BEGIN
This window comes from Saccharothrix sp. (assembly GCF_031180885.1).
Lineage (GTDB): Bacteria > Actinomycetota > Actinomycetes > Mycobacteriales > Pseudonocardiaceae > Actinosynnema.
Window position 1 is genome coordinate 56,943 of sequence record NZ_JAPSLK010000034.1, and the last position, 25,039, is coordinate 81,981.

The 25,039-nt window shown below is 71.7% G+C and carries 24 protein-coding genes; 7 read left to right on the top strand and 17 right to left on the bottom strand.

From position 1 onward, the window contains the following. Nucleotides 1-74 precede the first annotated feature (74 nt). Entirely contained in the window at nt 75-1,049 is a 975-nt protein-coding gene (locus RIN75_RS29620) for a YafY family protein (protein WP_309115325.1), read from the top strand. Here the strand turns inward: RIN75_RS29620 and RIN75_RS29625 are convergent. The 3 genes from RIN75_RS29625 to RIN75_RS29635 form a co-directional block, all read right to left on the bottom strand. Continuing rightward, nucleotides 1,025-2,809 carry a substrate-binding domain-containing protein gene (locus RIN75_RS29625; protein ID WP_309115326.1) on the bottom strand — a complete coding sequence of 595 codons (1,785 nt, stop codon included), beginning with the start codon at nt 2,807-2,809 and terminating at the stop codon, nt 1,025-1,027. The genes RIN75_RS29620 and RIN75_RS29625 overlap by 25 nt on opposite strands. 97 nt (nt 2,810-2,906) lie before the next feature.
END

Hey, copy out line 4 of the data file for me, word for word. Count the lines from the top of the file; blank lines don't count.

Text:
The 25,039-nt window shown below is 71.7% G+C and carries 24 protein-coding genes; 7 read left to right on the top strand and 17 right to left on the bottom strand.